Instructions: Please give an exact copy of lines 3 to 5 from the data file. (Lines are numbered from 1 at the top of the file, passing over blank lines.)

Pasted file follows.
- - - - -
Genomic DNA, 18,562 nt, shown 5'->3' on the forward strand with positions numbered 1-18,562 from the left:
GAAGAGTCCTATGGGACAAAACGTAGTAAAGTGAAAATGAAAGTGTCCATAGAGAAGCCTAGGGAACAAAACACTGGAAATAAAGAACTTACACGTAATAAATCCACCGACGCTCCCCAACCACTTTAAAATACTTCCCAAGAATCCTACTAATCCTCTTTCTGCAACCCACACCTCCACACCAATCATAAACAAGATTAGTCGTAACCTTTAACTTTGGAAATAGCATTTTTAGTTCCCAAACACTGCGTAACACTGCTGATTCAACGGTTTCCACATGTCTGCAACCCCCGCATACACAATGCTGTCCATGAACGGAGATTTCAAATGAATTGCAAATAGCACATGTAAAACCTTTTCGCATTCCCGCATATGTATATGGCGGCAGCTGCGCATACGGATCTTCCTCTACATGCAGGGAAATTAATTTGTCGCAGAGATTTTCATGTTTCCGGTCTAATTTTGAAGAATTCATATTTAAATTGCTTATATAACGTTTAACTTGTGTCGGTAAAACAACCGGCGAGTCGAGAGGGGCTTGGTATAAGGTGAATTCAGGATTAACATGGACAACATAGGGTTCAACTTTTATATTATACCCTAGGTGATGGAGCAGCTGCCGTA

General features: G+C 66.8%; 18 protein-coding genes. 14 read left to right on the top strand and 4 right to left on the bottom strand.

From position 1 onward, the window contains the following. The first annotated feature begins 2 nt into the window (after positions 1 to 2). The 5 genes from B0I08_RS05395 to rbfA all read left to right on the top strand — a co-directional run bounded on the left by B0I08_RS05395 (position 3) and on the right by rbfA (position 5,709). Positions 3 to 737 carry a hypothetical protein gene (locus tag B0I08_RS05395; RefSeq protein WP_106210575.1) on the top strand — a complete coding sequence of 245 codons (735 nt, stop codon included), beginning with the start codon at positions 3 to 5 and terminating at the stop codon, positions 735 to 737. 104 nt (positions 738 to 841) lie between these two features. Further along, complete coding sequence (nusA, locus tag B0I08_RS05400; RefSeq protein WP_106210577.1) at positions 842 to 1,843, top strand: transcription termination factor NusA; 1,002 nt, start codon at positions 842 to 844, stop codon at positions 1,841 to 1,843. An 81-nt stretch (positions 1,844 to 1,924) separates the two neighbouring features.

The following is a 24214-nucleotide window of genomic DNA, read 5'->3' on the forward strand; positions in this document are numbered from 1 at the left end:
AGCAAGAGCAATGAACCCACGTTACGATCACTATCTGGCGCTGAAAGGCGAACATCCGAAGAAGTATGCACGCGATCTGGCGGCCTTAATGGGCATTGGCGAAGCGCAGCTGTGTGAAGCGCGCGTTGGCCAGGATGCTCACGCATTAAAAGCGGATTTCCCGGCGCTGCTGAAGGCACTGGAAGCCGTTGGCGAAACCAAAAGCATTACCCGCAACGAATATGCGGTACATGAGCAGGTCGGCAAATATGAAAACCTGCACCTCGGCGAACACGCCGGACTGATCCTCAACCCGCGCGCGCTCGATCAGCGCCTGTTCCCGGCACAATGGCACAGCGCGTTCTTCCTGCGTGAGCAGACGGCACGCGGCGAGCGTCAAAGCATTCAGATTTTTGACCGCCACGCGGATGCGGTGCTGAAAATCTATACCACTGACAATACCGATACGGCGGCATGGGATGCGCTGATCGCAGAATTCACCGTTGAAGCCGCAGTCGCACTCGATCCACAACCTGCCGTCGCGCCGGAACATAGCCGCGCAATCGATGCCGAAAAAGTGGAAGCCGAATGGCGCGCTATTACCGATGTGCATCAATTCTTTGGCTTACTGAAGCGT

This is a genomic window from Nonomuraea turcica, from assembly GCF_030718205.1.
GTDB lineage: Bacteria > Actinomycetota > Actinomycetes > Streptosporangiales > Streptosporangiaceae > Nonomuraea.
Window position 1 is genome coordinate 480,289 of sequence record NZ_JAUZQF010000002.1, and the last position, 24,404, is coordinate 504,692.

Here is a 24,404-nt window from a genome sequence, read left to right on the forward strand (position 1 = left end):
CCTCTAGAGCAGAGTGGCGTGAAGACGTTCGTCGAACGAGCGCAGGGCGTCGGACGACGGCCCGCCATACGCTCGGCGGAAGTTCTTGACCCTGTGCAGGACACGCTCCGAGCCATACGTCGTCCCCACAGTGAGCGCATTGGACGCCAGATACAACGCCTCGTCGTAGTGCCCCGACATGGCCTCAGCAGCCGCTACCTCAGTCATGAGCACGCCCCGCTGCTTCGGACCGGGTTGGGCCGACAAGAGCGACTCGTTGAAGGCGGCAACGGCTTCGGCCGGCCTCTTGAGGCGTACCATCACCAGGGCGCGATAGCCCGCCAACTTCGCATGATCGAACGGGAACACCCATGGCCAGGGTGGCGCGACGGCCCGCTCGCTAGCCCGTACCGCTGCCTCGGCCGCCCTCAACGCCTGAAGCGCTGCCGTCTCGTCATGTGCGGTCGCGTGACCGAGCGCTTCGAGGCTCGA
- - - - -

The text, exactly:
General features: G+C 66.8%; 18 protein-coding genes. 14 read left to right on the top strand and 4 right to left on the bottom strand.

From position 1 onward, the window contains the following. The first annotated feature begins 2 nt into the window (after positions 1 to 2). The 5 genes from B0I08_RS05395 to rbfA all read left to right on the top strand — a co-directional run bounded on the left by B0I08_RS05395 (position 3) and on the right by rbfA (position 5,709). Positions 3 to 737 carry a hypothetical protein gene (locus tag B0I08_RS05395; RefSeq protein WP_106210575.1) on the top strand — a complete coding sequence of 245 codons (735 nt, stop codon included), beginning with the start codon at positions 3 to 5 and terminating at the stop codon, positions 735 to 737. 104 nt (positions 738 to 841) lie between these two features. Further along, complete coding sequence (nusA, locus tag B0I08_RS05400; RefSeq protein WP_106210577.1) at positions 842 to 1,843, top strand: transcription termination factor NusA; 1,002 nt, start codon at positions 842 to 844, stop codon at positions 1,841 to 1,843. An 81-nt stretch (positions 1,844 to 1,924) separates the two neighbouring features.

The following is a 24214-nucleotide window of genomic DNA, read 5'->3' on the forward strand; positions in this document are numbered from 1 at the left end: